First half duds who will be second half studs

By Chris Cwik |

Matt Holliday should give more high fives in the second half. (USATSI)
Matt Holliday should give more high fives in the second half. (USATSI)

The All-Star break represents the unofficial midpoint of the regular season. For Fantasy owners, it's often a good time to re-evaluate your team, and decide whether you're buying or selling at the deadline. Midseason trades can often make or break a team's chances at contending down the stretch. Acquiring the right guy can boost a team to the top of the standings, while parting with the wrong can provide the opposite effect. With that in mind, here are some players Fantasy owners may want to go out and get with the deadline looming.

Matt Holliday, OF, Cardinals

The batting average and power have been lower than expected, leading some to wonder if the 34-year-old has finally entered the decline phase of his career. While that's possible, it seems unlikely he's fallen off this much. A .303 BABIP is actually somewhat low for Holliday, providing some evidence his average will improve. On top of that, his 5.9 percent home run rate is nearly 10 percent lower than his career-average. That seems like too steep a decline, even with an aging player. Holliday is a solid bet if you're looking for a rebound outfielder.

Carlos Santana, C/3B, Indians

He just can't be this bad. BABIP has certainly played a role, as his .238 mark is easily the lowest of his career. Other than that, he's showing the same skills that made him an elite option in the past. There's been a little more swing and miss to his game this season, but nothing bad enough to suggest his .207 average is legitimate. The home runs are still there despite a lower than normal slugging percentage. Here's hoping his luck reverses in the second half.

Brian McCann, C, Yankees

Here's another guy who has inexplicably dropped off. Based on his past few seasons, there are a couple things we need to accept about McCann moving forward. First, he's probably not a high-average hitter anymore. Over the last three seasons, his BABIP has been .234, .261 and .255. So, any thought of him hitting .270 again is probably a pipe dream. What he should still be doing, based on the past few seasons, is hitting for power. The home runs have been there, but the slugging is way down. Yankees Stadium seemed like a match made in heaven coming into the year for McCann. Unless his shoulder is suddenly giving him problems again, he should be looked at as a possible bounce-back.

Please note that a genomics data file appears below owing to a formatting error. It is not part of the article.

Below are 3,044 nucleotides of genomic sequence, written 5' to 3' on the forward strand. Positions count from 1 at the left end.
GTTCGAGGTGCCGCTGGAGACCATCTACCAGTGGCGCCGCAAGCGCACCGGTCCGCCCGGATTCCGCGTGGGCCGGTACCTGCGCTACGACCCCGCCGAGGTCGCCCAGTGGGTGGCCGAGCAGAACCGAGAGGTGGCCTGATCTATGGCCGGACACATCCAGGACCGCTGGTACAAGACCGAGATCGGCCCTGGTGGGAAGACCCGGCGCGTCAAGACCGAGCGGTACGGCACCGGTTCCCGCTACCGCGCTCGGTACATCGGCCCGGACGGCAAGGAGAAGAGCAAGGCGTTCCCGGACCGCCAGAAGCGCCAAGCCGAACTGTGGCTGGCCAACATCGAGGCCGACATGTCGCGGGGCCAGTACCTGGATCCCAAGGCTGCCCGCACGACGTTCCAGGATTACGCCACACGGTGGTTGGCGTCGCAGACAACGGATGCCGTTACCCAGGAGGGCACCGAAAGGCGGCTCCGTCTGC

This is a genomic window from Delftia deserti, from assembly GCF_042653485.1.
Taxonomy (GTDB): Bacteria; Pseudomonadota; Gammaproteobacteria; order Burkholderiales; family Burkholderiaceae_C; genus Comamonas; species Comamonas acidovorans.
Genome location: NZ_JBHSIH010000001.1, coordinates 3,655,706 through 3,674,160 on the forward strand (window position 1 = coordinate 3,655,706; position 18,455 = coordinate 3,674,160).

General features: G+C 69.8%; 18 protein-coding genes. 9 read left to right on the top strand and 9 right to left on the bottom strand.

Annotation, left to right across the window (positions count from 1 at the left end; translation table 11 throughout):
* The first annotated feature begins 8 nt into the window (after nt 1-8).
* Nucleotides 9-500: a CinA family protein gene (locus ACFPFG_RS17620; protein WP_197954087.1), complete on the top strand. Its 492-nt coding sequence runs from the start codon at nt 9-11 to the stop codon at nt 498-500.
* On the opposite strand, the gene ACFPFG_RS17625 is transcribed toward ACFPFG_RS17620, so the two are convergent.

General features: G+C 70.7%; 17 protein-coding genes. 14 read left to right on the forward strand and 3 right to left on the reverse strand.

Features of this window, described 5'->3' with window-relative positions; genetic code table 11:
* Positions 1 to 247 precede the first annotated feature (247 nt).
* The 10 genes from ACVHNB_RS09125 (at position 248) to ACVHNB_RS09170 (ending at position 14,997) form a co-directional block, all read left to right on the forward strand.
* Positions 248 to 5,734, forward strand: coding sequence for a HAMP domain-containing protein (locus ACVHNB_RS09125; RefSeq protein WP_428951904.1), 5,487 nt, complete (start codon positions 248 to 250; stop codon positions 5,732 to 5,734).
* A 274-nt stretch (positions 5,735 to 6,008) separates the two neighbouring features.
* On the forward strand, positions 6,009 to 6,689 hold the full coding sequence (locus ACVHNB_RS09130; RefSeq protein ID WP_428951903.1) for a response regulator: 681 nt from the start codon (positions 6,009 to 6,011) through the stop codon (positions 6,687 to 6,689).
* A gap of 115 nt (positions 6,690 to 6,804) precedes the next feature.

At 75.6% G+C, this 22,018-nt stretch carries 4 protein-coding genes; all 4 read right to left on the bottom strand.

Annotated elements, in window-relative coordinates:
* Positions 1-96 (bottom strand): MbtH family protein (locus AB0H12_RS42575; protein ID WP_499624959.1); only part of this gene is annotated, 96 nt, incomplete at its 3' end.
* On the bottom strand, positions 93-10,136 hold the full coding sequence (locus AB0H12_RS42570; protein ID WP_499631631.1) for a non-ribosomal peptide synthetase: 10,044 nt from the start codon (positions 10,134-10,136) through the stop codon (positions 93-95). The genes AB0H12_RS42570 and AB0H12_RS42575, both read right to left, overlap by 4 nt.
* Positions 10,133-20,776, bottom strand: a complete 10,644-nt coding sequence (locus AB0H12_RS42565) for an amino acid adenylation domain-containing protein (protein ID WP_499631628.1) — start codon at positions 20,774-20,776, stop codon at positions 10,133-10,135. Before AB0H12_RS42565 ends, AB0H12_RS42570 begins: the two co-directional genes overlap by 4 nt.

Jake Odorizzi, SP, Rays

Odorizzi has been covered by both Scott White and Al Melchior in recent weeks, so I'll keep it short here. The strikeout potential is strong, and the walk rate is acceptable. A .321 BABIP seems to be holding him back. Considering he's a fly ball pitcher, that should change in the coming weeks.

Tyler Skaggs, SP, Angels

Skaggs can go either way based on one thing: his ability to pitch with runners on base. Skaggs has a 61.8 percent left-on base percentage, which is fairly low. The league-average in the category typically hovers around 70 percent. This means runners who get on base against Skaggs are scoring more than usual. It's possible Skaggs just doesn't pitch as well out of the stretch, but there's also a chance his poor LOB% is a fluke. A 3.55 FIP gives you an idea of what he's capable of if that number rebounds.

Ervin Santana, SP, Braves

Big Erv is dealing with some poor luck. Nearly every one of his peripherals suggests he's been a better pitcher this season. His strikeout rate has taken a nice leap forward, his walk rate is still solid and he's inducing ground balls at a strong pace. A .317 BABIP seems like the main culprit here. Over his career, Santana's BABIP has hovered around .284. That makes him a strong candidate to be a second-half stud.

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